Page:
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Many cities in developing countries face a common challenge: how should they plan for and accommodate rapid growth in ways that boost prosperity, expand opportunity, and strengthen resiliency and sustainability? To meet this challenge, cities must consider different growth management strategies and weigh economic, political, technical, and social considerations. Dhaka, Bangladesh, epitomizes the urban challenge facing fast-growing cities in poor countries.
A recent report from the World Bank, Toward Great Dhaka, proposes a strategic vision for productively managing growth in Dhaka by seizing a unique opportunity. The report details how to frame the challenge, model economic dynamics spatially, consider alternative scenarios, and identify a promising path forward. It suggests that their “more radical approach” can “put Dhaka on a better urban development trajectory, one that can transform it into a truly great global city in just a few decades.”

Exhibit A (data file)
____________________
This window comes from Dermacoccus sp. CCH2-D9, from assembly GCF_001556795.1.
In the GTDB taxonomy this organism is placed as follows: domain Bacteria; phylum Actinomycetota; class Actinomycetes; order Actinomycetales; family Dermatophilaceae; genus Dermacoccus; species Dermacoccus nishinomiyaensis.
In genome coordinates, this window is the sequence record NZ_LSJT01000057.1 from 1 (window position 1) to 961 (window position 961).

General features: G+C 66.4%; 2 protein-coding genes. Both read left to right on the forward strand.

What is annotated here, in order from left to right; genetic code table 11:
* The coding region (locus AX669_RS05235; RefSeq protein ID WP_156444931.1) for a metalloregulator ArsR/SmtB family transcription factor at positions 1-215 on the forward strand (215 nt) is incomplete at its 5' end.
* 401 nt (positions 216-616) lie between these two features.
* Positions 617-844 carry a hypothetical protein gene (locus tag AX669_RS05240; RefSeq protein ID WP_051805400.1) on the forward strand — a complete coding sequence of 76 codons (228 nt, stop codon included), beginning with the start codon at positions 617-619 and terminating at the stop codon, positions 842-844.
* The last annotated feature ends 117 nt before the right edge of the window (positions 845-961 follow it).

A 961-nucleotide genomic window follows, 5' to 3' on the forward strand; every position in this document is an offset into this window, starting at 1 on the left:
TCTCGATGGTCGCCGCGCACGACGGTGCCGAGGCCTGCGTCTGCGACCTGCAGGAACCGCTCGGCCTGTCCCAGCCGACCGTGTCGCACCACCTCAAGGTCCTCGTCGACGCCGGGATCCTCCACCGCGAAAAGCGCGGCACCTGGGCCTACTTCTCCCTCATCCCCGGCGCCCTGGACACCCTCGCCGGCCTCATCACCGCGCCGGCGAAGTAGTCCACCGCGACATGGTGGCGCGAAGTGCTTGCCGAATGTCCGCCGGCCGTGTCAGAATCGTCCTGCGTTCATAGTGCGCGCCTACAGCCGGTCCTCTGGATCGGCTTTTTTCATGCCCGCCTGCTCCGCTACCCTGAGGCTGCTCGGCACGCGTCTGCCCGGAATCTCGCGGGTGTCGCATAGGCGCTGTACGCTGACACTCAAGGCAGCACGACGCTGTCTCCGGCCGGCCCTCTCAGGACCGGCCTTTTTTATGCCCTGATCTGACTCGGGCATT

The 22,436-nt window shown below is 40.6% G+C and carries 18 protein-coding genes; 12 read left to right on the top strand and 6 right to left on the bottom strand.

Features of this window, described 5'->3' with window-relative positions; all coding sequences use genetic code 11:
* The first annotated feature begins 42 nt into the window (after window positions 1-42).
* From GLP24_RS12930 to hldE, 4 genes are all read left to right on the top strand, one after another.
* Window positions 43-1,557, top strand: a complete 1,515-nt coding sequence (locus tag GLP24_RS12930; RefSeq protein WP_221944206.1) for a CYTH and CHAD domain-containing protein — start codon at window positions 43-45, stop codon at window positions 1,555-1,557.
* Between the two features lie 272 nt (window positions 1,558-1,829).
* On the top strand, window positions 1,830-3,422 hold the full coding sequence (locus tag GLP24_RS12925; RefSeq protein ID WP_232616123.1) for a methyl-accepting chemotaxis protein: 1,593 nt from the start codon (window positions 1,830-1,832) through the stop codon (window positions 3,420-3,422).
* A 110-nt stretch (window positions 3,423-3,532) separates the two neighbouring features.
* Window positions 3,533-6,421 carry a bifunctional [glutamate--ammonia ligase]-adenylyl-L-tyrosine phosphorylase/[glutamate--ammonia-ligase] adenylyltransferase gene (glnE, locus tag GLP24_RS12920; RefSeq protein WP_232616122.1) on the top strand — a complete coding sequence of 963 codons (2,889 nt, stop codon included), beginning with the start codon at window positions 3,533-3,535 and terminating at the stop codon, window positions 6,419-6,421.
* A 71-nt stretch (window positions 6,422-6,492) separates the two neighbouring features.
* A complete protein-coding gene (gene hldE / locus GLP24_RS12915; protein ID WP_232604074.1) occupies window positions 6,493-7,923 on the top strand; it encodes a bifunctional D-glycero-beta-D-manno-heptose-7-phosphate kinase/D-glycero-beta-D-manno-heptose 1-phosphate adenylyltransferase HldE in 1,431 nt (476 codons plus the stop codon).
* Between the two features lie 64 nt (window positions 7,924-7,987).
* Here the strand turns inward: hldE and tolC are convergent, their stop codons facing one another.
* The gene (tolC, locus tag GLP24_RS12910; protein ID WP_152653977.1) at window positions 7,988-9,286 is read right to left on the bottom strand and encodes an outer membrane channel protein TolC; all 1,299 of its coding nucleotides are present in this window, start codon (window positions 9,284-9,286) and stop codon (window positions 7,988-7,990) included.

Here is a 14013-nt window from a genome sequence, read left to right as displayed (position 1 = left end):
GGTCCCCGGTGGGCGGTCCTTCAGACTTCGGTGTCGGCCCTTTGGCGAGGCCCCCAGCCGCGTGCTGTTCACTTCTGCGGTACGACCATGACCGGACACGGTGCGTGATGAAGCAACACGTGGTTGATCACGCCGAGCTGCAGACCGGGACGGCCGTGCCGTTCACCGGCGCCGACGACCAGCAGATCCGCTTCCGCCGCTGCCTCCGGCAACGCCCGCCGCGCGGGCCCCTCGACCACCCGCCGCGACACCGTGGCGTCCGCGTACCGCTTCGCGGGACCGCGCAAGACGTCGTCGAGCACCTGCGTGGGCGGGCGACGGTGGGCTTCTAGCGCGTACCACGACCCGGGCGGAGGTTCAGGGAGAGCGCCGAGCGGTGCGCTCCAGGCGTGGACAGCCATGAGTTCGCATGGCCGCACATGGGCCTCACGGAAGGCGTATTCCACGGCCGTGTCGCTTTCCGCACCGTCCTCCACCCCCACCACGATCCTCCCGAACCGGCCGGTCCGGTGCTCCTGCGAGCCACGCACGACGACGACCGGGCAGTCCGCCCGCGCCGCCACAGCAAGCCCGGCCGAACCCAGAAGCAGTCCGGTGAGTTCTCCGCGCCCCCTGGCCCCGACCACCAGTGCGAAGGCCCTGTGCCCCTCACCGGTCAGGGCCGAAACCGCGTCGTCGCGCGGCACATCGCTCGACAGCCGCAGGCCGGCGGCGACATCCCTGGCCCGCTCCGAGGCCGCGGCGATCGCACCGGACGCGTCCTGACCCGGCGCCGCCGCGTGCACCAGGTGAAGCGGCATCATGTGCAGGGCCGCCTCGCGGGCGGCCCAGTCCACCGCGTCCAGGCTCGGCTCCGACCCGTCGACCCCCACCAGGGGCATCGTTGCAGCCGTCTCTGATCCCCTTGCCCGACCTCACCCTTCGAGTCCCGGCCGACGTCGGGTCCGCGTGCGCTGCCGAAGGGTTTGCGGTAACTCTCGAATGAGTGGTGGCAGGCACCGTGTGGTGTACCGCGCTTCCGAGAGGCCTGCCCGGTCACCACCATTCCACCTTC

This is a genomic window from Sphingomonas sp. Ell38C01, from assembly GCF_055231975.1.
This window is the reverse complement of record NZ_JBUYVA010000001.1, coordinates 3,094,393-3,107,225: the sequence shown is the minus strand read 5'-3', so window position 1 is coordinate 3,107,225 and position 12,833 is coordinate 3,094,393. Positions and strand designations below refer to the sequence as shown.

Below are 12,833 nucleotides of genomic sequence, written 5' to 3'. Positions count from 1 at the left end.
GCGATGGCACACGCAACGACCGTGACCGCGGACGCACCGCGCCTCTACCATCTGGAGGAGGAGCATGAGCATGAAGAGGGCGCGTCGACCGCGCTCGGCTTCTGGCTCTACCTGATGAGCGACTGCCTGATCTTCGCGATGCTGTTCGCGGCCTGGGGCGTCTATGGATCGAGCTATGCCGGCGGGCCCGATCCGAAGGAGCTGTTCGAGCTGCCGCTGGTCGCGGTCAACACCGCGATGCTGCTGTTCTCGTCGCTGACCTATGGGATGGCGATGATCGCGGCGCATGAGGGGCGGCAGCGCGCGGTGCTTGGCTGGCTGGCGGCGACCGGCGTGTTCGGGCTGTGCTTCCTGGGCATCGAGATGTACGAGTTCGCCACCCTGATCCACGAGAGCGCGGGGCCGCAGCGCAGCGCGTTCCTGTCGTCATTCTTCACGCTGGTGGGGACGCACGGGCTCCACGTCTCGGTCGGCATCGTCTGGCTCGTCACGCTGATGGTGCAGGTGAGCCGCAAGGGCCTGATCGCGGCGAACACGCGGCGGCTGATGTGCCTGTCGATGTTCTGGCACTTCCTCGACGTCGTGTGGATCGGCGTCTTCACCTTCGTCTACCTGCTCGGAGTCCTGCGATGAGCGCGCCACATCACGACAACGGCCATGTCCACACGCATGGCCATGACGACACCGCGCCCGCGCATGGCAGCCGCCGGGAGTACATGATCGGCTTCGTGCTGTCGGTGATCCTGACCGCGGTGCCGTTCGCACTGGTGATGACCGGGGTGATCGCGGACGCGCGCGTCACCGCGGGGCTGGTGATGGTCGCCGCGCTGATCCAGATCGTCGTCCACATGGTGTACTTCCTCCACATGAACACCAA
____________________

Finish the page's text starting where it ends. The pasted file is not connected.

What is this radical approach? How will it fare in Bangladesh? How relevant are the idea and the analytical method to other cities facing similar challenges? Using this report and its approach as a starting point, this panel will consider the challenges of rapid urbanization, ways that cities can respond, and practical lessons and considerations for cities and their partners.
- Indermit Gill, Professor of Practice of Public Policy, Duke Center for International Development, Sanford School of Public Policy at Duke University
- Yue Li, Senior Economist, South Asia Region, World Bank
- Ammar Malik, Associate Director of Research, Evidence for Policy Design, Kennedy School of Government, Harvard University
- Martin Rama, Former Chief Economist, South Asia Region, World Bank
- Charles Cadwell, Vice President, Center on International Development and Governance, Urban Institute (moderator)